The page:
I’ve been indirectly involved with Atlantic Bridge for the past two years (beginning at a curriculum development workshop in Liberec, Czech Republic). My initial contact with AB came through Drs. Nathan Corbitt and Vivian Nix-Early of BuildaBridge International. Nathan and Vivian have consulted on the curriculum from the beginning and usually oversee the writer’s workshops. I am the Director of Communications for BuildaBridge; through a series of meetings concerning media planning and development, I was asked by Atlantic Bridge to come to the Netherlands for a short term and concentrate specifically on revising and finishing the Bridgebuilder curriculum. My professional training is in cinema production; however, I have moved increasingly toward communications consulting with a focus on writing and information design and welcome the opportunity to work on a project such as this.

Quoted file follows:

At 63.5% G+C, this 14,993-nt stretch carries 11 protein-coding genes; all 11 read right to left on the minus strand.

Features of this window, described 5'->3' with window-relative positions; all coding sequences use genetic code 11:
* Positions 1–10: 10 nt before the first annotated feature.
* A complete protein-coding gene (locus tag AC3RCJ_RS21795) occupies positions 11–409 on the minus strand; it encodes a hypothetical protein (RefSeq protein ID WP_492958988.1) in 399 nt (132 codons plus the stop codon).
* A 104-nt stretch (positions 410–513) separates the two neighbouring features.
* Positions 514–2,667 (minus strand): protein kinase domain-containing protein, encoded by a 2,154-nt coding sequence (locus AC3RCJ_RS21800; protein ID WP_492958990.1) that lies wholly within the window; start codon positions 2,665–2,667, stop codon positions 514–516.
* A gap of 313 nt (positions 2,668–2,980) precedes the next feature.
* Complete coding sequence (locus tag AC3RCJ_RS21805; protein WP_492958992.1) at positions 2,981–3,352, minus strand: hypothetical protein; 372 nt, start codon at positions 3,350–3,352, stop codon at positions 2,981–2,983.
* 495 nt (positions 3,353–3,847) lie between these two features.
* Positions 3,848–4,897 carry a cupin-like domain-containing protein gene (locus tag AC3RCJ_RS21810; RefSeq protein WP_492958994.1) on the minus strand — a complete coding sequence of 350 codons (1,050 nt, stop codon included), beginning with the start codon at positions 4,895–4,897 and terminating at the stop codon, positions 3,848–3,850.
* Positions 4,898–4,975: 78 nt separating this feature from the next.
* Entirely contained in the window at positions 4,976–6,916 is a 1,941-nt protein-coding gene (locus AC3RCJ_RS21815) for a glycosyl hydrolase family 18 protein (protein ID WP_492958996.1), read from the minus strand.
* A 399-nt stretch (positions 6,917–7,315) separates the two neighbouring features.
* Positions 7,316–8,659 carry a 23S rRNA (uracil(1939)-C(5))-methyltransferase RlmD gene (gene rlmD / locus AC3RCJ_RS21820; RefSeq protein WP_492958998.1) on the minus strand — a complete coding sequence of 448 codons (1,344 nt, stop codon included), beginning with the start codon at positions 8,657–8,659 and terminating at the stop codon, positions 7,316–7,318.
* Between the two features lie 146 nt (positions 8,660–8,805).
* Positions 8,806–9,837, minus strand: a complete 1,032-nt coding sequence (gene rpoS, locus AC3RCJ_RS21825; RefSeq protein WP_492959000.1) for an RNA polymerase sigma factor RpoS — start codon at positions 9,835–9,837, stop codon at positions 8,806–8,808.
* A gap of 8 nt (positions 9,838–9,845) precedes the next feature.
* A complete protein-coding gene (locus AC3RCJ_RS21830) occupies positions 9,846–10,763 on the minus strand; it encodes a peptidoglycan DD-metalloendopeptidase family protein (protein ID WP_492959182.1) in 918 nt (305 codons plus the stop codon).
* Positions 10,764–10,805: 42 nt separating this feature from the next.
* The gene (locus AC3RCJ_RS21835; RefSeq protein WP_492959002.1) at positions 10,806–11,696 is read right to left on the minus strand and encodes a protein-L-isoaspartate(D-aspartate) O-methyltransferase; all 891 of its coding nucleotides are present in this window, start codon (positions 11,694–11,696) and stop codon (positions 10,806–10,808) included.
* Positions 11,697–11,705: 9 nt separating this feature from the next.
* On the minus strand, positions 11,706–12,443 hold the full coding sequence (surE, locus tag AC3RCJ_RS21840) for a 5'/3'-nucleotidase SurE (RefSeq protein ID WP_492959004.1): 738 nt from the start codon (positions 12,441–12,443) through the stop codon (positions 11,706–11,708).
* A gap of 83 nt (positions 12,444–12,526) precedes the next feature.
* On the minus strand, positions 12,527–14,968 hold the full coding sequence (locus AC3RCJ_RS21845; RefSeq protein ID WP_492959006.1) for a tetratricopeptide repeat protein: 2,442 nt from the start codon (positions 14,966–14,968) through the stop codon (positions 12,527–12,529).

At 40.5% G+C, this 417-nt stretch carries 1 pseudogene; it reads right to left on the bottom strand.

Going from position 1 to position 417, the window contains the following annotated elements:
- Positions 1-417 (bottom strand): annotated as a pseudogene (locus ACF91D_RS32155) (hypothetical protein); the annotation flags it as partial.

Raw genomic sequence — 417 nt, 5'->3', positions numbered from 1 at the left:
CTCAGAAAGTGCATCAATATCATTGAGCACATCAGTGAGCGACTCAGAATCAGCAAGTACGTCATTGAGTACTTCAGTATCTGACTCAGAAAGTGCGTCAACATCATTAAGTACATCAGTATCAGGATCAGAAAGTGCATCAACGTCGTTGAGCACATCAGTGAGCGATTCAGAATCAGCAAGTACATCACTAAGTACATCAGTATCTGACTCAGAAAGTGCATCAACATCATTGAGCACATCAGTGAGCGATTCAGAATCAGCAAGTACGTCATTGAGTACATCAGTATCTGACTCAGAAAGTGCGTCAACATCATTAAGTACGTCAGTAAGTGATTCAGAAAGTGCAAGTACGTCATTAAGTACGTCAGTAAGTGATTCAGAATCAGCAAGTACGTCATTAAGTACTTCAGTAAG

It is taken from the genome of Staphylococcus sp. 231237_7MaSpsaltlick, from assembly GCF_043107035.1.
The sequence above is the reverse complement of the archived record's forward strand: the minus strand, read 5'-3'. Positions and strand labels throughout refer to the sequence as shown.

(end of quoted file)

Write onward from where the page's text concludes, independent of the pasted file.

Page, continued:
The curriculum has, for the past several years, been a work in progress. It was written in a series of workshops in different locations by many collaborators. We now have the heart of the material; however, as it stands, it is not ready for publication or wide distribution. Though there has been a roughly standard format and structure during the writing process, the curriculum as a whole needs further refining and editing (much of this is merely standardising the language throughout so that “participants” are always called “participants” and not sometimes “students” etc. However, there is still a great deal of thought going into how to best structure and present the material in the leader’s manual as well as generating supplementary content such as a participant’s manual, handouts, audio-visual materials, etc.).